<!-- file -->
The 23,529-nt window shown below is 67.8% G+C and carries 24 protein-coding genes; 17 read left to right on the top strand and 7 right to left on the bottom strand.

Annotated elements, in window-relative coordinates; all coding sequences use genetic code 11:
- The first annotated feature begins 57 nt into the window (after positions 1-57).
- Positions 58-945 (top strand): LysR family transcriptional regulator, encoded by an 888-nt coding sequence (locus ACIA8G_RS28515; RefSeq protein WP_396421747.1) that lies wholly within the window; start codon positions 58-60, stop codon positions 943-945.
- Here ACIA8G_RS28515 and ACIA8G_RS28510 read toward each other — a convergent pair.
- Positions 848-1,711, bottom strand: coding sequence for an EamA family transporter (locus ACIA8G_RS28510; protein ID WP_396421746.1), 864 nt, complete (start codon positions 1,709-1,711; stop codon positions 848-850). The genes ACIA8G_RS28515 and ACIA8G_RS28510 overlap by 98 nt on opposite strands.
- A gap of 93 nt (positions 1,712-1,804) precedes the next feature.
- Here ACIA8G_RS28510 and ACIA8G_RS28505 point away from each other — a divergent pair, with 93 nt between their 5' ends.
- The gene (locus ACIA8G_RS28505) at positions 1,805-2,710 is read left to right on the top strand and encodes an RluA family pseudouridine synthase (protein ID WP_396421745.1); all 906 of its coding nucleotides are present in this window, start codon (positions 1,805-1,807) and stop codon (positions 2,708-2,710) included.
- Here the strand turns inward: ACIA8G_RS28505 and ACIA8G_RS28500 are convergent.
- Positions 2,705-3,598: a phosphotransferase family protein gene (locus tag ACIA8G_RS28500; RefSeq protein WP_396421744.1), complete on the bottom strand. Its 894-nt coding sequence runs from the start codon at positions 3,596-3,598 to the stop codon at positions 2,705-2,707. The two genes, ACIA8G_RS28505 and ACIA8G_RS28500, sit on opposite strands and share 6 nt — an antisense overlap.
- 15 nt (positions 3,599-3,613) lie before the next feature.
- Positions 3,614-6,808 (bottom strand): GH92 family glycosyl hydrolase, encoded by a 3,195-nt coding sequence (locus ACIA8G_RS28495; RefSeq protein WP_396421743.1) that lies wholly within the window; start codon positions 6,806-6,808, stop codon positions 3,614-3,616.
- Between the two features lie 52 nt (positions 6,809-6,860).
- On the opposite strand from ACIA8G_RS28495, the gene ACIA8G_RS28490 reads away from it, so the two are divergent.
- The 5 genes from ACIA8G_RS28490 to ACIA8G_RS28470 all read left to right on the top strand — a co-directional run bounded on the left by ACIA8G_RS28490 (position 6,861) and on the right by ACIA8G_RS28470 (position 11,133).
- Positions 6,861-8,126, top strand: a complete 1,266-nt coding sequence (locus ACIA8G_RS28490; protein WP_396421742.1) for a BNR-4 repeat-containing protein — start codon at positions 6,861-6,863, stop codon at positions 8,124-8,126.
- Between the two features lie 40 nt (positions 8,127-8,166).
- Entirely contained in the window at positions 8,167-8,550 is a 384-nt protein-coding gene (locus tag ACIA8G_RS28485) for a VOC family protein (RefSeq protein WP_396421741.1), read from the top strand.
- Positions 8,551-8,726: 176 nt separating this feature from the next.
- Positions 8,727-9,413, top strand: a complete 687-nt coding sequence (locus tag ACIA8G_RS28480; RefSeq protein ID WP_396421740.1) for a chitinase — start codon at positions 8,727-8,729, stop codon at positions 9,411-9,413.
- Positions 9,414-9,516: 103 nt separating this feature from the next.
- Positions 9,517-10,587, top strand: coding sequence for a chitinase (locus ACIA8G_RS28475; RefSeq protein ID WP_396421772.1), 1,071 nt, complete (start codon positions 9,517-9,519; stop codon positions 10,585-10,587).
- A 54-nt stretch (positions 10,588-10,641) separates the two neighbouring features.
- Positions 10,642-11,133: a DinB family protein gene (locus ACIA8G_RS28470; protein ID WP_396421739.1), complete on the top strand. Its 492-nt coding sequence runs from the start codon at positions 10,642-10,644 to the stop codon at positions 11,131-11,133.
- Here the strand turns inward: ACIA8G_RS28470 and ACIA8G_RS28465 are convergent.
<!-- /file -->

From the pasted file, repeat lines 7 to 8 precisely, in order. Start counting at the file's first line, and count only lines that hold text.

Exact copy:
- A gap of 93 nt (positions 1,712-1,804) precedes the next feature.
- Here ACIA8G_RS28510 and ACIA8G_RS28505 point away from each other — a divergent pair, with 93 nt between their 5' ends.